World Bank mulls new approach for Mideast
Washington, April 7, 2011
The World Bank needs to take a more grassroots approach to fighting poverty in response to revolutionary change in the Middle East and North Africa, the bank's president said.
In an interview with Reuters, Robert Zoellick said autocratic societies in transition will have to open up their decision-making to citizens if they want to be stable and grow, and the World Bank had a role to play in that change.
He said the pace of political upheaval in the Arab world meant it was still unclear how exactly to respond. "This is a revolution and people are uncertain about the forms that revolutions take," Zoellick said.
In the interview, with Reuters Editor-at-Large Chrystia Freeland and correspondent Lesley Wroughton, and an earlier speech, Zoellick called for the World Bank to take on a new role and to provide direct support to civic groups that have on-the-ground knowledge and experience of public needs.
Asked how the global lender can work with citizens' groups without governments taking issue with it, Zoellick noted it already does so via development projects around the globe.
"We have a record across countries with different political systems of integrating this into our development projects," he said before adding: "It's a fair question: 'Where does the Bank go with this now?' And those are questions for our board, our shareholders and others to debate."
Zoellick plans to push the theme at meetings of the World Bank and International Monetary Fund next week as part of discussions of modernizing the multilateral institutions.
The political turbulence in Arab countries is expected to feature heavily at the meetings in Washington. "Part of my message is we need to lean forward," he said in the interview. "These are important events and I believe we can make a difference."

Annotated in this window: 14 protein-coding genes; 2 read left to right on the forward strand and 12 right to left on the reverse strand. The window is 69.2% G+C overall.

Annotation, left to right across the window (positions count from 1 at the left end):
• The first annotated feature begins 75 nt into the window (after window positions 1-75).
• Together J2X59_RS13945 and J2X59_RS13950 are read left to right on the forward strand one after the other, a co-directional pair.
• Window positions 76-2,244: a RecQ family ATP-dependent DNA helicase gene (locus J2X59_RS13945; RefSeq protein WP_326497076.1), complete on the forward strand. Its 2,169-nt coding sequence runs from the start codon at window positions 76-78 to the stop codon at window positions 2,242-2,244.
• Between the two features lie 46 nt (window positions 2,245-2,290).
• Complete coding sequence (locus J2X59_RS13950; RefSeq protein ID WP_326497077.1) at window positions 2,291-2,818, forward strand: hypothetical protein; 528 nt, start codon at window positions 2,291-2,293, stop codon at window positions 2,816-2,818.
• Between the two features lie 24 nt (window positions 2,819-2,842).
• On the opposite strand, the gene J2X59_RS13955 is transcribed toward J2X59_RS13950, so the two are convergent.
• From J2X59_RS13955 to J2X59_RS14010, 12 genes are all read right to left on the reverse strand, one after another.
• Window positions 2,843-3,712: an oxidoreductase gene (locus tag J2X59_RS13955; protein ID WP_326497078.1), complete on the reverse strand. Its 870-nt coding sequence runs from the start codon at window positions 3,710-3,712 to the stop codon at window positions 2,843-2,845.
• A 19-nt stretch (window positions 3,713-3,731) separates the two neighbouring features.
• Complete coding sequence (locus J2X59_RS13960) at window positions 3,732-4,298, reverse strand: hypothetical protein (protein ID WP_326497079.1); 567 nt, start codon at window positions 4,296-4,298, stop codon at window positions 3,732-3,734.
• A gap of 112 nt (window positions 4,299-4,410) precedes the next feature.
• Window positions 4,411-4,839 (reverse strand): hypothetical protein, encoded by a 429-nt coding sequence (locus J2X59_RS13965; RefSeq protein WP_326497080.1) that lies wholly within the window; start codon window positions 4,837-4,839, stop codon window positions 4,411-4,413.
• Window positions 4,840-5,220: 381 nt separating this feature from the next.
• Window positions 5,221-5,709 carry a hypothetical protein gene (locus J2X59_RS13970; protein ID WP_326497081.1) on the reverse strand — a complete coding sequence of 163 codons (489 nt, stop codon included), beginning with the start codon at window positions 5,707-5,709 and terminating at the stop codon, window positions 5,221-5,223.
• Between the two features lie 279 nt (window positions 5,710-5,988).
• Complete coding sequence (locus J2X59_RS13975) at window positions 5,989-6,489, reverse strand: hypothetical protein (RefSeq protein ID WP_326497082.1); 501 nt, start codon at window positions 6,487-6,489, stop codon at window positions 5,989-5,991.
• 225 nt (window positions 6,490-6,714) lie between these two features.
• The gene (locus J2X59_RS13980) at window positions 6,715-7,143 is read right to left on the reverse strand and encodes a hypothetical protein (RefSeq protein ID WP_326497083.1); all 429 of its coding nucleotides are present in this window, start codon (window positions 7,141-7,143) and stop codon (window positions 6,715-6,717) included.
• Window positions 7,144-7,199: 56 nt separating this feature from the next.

While Zoellick acknowledged that some critics might accuse the World Bank of becoming too political by taking on issues such as transparency or corruption, the institution could not force governments to adopt unwanted policies, he said.
His proposal to work more closely with citizen-based groups could stir controversy among World Bank member countries who may see it as internal meddling by an institution that is meant to be seen as a neutral party.
"If countries don't want to do it, I can't force them, so it is up to them to decide," he said.
If civic groups uncover wrongdoing in public systems, it does not mean they are against governments, Zoellick said. He said countries in the Middle East and North Africa had undertaken reasonable economic reforms over the years, but it was not enough because too few people had benefited.
World Bank experience showed that countries that start modernization processes are more vulnerable if they do not involve their citizens, he added.
Zoellick said job creation in the Middle East and North Africa was an important challenge for governments and it would be a mistake to wait until after political transitions to tackle the problem.
He recalled television images of ordinary people taking to the streets in Egypt and Tunisia in protests against unemployment, repression and corruption that toppled rules in both countries.
He cited World Bank data showing about 40 million jobs will be needed to meet demand over the next decade across the region.
Governments could create emergency jobs by providing food for work programs or developing credit structures, or so-called micro loans, to help small businesses in the informal sector. - Reuters